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Reducing cadmium accumulation in plants: Structure-function relations and tissue-specific operation of transporters in the spotlight


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Huang, X, Duan, S, Wu, Q, Yu, M and Shabala, S ORCID: 0000-0003-2345-8981 2020 , 'Reducing cadmium accumulation in plants: Structure-function relations and tissue-specific operation of transporters in the spotlight' , Plants, vol. 9, no. 2 , pp. 1-17 , doi: 10.3390/plants9020223.

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Cadmium (Cd) is present in many soils and, when entering the food chain, represents a major health threat to humans. Reducing Cd accumulation in plants is complicated by the fact that most known Cd transporters also operate in the transport of essential nutrients such as Zn, Fe, Mn, or Cu. This work summarizes the current knowledge of mechanisms mediating Cd uptake, radial transport, and translocation within the plant. It is concluded that real progress in the field may be only achieved if the transport of Cd and the above beneficial micronutrients is uncoupled, and we discuss the possible ways of achieving this goal. Accordingly, we suggest that the major focus of research in the field should be on the structure–function relations of various transporter isoforms and the functional assessment of their tissue-specific operation. Of specific importance are two tissues. The first one is a xylem parenchyma in plant roots; a major “controller†of Cd loading into the xylem and its transport to the shoot. The second one is a phloem tissue that operates in the last step of a metal transport. Another promising and currently underexplored avenue is to understand the role of non-selective cation channels in Cd uptake and reveal mechanisms of their regulation.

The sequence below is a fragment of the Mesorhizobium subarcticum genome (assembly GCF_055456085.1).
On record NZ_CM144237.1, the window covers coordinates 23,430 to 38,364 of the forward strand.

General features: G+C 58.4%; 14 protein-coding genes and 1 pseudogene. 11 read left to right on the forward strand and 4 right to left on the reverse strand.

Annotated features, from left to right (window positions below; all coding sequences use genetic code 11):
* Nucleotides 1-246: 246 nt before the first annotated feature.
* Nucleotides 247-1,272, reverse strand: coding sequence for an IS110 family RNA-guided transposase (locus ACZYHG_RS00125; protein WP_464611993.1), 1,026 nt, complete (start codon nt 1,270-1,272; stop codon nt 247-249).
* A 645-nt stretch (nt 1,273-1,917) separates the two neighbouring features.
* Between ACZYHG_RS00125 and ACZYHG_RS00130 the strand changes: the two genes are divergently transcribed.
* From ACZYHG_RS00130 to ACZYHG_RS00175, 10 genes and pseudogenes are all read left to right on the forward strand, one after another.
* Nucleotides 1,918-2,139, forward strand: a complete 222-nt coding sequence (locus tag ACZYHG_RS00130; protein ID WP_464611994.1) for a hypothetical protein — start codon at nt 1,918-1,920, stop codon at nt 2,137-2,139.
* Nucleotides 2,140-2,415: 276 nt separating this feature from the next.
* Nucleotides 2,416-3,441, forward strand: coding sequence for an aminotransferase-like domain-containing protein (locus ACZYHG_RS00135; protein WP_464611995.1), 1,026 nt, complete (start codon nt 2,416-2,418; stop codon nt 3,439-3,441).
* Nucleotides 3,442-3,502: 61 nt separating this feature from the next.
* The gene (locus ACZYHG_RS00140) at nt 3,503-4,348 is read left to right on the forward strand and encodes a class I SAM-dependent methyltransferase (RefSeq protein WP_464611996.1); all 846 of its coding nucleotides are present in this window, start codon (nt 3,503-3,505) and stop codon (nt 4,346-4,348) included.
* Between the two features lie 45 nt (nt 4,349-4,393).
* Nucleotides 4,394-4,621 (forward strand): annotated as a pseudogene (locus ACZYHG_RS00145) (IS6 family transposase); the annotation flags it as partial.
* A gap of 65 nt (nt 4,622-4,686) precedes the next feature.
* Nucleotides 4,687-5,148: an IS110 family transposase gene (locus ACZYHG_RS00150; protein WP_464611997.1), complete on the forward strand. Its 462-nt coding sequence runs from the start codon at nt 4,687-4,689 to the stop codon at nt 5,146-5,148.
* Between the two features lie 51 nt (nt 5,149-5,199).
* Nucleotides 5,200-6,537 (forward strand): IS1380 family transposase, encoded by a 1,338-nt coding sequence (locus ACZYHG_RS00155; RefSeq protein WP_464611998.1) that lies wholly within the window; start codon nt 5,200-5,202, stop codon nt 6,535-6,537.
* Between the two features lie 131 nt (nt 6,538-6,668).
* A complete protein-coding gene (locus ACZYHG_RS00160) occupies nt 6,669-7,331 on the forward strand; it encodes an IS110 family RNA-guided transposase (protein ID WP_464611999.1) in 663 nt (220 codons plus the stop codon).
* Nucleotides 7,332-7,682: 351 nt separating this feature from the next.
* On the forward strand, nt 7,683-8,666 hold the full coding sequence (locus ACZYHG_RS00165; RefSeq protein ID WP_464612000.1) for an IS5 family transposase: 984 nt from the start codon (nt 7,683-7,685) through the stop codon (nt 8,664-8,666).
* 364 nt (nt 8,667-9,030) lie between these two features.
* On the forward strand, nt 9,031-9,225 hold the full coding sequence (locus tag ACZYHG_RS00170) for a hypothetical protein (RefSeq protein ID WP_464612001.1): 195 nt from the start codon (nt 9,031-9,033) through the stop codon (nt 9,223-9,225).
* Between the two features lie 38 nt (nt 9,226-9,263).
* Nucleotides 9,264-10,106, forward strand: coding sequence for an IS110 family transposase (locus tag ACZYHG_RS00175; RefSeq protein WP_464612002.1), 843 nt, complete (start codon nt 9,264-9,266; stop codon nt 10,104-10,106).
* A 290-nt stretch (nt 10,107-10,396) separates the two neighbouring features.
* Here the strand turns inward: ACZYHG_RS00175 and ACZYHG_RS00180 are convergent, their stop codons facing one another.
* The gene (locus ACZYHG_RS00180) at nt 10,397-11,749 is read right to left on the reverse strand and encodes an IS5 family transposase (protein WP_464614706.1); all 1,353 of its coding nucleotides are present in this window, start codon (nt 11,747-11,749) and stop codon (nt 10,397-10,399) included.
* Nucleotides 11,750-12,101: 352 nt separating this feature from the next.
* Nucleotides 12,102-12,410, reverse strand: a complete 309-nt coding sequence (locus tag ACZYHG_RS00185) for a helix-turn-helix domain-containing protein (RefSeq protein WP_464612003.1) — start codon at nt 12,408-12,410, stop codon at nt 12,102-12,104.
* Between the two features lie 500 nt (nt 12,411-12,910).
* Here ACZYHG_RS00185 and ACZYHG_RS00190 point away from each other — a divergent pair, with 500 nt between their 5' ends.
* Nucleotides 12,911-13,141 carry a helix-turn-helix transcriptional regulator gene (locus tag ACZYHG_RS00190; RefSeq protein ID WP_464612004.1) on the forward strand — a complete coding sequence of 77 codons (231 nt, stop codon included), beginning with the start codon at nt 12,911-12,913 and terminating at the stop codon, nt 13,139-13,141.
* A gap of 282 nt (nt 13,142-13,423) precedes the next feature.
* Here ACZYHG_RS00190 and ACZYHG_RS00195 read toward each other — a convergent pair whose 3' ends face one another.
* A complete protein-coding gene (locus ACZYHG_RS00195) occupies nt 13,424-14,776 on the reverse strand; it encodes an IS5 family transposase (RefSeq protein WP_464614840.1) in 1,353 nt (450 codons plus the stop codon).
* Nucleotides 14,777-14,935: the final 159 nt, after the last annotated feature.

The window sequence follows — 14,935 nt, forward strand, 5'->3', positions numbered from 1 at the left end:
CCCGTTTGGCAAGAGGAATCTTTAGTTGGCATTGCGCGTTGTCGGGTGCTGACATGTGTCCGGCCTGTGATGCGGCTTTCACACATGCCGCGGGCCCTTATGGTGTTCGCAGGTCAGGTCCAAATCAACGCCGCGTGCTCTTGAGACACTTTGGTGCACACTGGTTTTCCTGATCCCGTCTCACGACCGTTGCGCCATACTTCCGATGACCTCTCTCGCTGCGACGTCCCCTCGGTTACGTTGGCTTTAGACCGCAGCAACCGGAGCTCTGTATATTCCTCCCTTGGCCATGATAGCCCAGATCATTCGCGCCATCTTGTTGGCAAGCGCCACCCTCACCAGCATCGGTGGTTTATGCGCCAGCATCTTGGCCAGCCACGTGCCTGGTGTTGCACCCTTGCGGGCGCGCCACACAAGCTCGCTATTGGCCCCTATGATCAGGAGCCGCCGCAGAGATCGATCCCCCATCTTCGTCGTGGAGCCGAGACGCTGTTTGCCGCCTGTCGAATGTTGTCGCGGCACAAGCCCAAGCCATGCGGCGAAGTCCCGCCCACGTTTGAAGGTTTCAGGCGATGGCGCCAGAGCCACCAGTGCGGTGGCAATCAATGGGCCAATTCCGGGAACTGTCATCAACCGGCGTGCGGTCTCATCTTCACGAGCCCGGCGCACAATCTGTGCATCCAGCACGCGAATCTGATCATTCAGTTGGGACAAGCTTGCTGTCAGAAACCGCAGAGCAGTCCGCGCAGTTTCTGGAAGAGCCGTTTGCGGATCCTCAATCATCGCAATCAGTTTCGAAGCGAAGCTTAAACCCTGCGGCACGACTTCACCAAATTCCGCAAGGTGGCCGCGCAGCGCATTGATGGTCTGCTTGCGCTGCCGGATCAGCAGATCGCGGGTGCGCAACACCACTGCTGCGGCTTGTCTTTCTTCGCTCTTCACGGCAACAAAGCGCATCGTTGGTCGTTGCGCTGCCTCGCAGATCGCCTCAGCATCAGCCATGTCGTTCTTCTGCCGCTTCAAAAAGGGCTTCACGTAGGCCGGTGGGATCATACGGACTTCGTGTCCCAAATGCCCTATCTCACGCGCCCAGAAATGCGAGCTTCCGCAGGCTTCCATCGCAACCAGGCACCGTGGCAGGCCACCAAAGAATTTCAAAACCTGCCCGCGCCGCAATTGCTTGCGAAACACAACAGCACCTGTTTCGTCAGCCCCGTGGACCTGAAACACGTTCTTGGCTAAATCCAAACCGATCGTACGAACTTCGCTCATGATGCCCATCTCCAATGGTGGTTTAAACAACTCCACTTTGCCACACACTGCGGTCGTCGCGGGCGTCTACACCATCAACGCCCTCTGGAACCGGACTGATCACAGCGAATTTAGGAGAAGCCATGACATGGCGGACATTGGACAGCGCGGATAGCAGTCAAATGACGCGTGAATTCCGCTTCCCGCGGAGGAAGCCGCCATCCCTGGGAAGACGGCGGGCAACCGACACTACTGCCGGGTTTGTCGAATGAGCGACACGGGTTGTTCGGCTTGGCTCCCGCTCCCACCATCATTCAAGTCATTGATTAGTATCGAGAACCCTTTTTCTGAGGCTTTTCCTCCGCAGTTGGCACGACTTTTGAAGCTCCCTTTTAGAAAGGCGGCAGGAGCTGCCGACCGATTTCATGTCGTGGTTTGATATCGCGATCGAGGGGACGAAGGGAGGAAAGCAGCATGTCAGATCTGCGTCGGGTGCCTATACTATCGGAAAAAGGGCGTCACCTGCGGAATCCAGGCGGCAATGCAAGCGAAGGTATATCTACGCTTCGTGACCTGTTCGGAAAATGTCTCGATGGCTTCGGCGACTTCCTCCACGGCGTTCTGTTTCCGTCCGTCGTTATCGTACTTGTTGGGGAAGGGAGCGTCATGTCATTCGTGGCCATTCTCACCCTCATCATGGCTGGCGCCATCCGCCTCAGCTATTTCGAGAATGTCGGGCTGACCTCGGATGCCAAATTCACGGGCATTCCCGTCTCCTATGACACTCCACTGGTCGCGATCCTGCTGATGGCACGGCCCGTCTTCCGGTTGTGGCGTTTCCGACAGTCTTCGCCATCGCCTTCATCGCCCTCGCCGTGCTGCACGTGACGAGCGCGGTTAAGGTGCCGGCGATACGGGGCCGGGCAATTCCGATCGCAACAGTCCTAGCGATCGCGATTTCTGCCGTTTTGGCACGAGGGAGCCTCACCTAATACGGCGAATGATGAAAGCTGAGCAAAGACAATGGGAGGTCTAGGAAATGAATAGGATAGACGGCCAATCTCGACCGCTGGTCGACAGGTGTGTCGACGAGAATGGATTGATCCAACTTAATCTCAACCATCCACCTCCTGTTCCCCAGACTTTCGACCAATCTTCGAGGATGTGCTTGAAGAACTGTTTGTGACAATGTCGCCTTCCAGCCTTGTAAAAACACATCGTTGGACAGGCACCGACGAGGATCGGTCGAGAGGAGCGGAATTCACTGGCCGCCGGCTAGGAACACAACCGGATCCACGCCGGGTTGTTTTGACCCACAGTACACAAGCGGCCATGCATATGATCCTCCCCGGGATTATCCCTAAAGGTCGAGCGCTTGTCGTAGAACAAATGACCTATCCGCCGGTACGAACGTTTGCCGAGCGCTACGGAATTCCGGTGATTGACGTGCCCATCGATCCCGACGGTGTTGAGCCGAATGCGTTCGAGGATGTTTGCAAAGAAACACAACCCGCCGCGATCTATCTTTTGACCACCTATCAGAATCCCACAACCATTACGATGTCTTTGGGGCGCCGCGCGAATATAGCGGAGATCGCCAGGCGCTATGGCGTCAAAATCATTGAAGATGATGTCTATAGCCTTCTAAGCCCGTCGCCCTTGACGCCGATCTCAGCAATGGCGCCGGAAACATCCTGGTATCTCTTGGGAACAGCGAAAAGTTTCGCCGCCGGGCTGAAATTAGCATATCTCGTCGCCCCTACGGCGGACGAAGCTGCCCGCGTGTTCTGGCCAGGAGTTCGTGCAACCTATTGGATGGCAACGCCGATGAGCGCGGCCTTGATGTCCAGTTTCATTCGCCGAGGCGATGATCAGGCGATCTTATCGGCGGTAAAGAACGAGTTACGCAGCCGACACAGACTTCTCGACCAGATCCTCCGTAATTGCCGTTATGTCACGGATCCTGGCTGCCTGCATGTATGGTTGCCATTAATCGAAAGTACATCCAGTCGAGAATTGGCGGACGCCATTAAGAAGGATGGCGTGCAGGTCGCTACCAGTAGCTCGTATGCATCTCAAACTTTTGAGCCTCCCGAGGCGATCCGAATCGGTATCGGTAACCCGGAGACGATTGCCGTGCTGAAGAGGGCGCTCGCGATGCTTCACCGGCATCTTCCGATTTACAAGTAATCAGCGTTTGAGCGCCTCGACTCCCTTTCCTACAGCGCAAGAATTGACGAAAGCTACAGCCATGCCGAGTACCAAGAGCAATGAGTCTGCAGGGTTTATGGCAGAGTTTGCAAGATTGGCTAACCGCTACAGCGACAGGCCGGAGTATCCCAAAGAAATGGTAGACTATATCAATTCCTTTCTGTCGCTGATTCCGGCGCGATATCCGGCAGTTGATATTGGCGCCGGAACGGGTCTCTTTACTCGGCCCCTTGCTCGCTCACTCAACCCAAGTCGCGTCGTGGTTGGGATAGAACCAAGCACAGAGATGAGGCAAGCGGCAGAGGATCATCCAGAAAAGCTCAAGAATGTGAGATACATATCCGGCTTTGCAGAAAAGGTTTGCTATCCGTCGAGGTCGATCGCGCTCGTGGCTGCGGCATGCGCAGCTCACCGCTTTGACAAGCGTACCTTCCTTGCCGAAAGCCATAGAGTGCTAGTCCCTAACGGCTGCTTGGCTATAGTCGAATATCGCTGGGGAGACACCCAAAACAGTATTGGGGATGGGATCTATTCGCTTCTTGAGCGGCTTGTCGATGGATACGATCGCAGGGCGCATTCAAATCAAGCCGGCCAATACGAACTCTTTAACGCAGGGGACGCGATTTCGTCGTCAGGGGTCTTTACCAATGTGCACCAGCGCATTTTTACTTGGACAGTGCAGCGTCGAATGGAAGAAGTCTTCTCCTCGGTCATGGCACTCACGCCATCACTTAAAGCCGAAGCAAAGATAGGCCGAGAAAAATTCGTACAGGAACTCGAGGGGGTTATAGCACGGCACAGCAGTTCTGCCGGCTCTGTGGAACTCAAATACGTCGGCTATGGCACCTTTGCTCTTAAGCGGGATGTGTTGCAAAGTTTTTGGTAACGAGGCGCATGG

Item Type: Article
Authors/Creators:Huang, X and Duan, S and Wu, Q and Yu, M and Shabala, S
Keywords: cadmium toxicity, membrane transport, tissue tolerance, NRAMP, IRT, MTP, nonselective cation channel, heavy metal, vacuolar sequestration, membrane transporter
Journal or Publication Title: Plants
Publisher: MDPI
ISSN: 2223-7747
DOI / ID Number: 10.3390/plants9020223
Copyright Information:

Copyright 2020 The Authors. Licensed under Creative Commons Attribution 4.0 International (CC BY 4.0)

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